• Sun. Jun 16th, 2024

IMB Reports Piracy Decline in Gulf of Guinea – NIMASA

helicopter and ships moving

The International Maritime Bureau (IMB) has given credence to Nigeria’s efforts to combat piracy in the Gulf of Guinea (GoG) using the Integrated National Security and Waterways Protection Infrastructure, also known as Deep Blue Project.


A release by Nigerian Maritime Administration and Safety Agency (NIMASA) said the IMB Q2 2021 report showed global reduction of piracy in 27 years in Nigeria and the GoG region. 


According to the report, “the number of kidnapping (sic) in the Gulf of Guinea in the second quarter of 2021 is the lowest since Q2 of 2019. While 33 incidents of piracy were reported in the last quarter of 2020, 6 cases were reported in the second quarter of 2021.


“Also, the number of kidnapped crew in the region also declined from 50 in the last quarter of 2020 to 10 in the second quarter of 2021. Whilst IMB welcomes reduced piracy and armed robbery activity in the Gulf of Guinea, Michael Howlett a Director at IMB commended efforts by the Federal Government of Nigeria to tackle the challenge of piracy in the region, adding that reporting all incidents to the Regional Authorities and IMB PRC will ensure seafarers maintain pressure against pirates.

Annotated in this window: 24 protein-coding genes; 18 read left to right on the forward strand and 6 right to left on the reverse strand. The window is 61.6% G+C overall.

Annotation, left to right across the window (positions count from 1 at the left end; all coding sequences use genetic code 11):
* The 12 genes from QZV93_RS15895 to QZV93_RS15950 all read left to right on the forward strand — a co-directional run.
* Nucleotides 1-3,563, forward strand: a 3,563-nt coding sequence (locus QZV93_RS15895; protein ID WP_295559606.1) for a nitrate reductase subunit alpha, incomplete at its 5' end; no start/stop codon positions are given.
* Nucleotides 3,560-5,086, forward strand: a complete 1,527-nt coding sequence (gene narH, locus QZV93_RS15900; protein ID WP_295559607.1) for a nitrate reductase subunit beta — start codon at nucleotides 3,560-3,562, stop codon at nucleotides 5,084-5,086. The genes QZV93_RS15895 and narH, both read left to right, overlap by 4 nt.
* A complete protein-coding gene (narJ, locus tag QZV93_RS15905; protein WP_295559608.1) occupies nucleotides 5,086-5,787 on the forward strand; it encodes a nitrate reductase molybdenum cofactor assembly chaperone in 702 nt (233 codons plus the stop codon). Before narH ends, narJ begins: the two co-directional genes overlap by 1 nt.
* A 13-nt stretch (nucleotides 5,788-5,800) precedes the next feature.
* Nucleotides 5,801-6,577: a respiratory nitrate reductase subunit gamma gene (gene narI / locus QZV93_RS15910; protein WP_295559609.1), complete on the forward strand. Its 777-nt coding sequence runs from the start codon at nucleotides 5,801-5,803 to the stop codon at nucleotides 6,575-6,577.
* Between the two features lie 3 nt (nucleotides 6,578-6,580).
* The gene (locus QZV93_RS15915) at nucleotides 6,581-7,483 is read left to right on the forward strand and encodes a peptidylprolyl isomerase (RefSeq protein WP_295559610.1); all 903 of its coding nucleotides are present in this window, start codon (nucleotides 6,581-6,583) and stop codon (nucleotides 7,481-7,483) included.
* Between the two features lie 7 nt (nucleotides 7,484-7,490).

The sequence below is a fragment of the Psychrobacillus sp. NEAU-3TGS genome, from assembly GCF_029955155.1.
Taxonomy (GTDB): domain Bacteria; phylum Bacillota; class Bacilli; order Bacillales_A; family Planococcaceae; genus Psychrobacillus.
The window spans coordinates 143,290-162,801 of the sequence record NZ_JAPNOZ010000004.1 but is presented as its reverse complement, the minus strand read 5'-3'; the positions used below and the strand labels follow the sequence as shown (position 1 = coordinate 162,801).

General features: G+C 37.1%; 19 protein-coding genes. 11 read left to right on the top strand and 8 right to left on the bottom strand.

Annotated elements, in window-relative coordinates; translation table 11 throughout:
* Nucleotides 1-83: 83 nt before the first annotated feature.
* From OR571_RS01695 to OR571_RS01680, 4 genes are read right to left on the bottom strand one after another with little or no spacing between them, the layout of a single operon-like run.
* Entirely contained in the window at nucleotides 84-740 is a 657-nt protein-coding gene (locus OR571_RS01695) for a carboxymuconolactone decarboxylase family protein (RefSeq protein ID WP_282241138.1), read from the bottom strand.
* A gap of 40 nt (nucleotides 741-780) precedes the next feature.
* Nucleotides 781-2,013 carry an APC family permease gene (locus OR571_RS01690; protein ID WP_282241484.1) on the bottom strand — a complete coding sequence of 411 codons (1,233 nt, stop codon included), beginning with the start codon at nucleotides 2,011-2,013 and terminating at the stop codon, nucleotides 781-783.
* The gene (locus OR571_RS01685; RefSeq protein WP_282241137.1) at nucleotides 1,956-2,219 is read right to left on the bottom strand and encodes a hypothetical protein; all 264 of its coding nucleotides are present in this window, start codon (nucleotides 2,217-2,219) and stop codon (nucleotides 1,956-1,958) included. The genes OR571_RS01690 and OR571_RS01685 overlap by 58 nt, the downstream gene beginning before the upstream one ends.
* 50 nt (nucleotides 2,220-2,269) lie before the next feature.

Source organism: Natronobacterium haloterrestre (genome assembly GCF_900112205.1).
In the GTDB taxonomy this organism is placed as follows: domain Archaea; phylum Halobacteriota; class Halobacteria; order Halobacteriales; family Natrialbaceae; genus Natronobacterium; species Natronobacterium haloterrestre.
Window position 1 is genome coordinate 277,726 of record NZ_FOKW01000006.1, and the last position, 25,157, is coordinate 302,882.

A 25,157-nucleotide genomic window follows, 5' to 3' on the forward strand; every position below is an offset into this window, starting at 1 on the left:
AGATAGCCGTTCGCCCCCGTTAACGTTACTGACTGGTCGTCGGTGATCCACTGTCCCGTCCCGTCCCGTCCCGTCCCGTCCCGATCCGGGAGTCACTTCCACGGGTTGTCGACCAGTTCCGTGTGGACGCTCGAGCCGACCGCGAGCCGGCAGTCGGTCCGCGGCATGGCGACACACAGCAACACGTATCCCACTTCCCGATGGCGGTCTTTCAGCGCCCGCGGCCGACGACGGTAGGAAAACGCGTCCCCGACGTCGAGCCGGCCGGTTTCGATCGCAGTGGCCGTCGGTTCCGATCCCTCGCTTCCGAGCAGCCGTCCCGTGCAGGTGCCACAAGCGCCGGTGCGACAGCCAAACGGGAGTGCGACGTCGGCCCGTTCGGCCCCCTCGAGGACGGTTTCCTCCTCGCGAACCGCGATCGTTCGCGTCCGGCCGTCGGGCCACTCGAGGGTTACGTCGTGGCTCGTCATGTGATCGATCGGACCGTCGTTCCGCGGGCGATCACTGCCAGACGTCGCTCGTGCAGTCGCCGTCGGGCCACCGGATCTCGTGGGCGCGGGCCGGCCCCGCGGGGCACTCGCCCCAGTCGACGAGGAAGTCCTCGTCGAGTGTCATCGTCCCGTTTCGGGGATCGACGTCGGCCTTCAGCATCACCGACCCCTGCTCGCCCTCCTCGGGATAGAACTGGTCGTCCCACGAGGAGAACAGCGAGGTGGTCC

“Bringing together maritime response authorities through initiatives – like Nigeria’s Deep Blue Project and Gulf of Guinea Maritime Collaboration Forum – will continue and strengthen knowledge sharing channels and reduce risk to seafarers in the region” he said.


Reacting to the report the Director General of NIMASA, Dr. Bashir Jamoh described the IMB report as a welcome development and gave the assurance that the Agency would not rest on its oars in ensuring zero tolerance for piracy in the Nigerian waters and the Gulf of Guinea. 

jamoh others walking

L-R: Deputy Governor of Ondo State, Honorable Lucky Aiyedatiwa; DG NIMASA, Dr. Bashir Jamoh and others as Airforce Graduates Pilots of Special Forces joining service for aerial assets manning of the Deep Blue Project.